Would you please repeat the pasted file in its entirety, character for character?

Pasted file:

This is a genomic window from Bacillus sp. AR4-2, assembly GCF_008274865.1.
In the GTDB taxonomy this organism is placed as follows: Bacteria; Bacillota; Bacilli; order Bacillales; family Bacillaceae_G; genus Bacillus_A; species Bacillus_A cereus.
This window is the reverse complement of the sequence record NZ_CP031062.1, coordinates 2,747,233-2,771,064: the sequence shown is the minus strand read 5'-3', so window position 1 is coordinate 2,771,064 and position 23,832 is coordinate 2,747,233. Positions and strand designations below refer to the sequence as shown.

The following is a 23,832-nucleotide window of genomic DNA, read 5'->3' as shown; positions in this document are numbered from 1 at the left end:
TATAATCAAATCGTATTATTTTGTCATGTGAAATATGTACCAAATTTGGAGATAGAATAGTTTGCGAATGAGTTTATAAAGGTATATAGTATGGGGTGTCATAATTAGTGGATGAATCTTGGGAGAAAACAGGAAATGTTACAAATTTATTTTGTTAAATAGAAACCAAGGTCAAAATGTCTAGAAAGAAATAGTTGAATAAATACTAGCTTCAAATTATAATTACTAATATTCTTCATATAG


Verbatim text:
This is a genomic window from Bacillus sp. AR4-2, assembly GCF_008274865.1.
In the GTDB taxonomy this organism is placed as follows: Bacteria; Bacillota; Bacilli; order Bacillales; family Bacillaceae_G; genus Bacillus_A; species Bacillus_A cereus.
This window is the reverse complement of the sequence record NZ_CP031062.1, coordinates 2,747,233-2,771,064: the sequence shown is the minus strand read 5'-3', so window position 1 is coordinate 2,771,064 and position 23,832 is coordinate 2,747,233. Positions and strand designations below refer to the sequence as shown.

The following is a 23,832-nucleotide window of genomic DNA, read 5'->3' as shown; positions in this document are numbered from 1 at the left end:
TATAATCAAATCGTATTATTTTGTCATGTGAAATATGTACCAAATTTGGAGATAGAATAGTTTGCGAATGAGTTTATAAAGGTATATAGTATGGGGTGTCATAATTAGTGGATGAATCTTGGGAGAAAACAGGAAATGTTACAAATTTATTTTGTTAAATAGAAACCAAGGTCAAAATGTCTAGAAAGAAATAGTTGAATAAATACTAGCTTCAAATTATAATTACTAATATTCTTCATATAG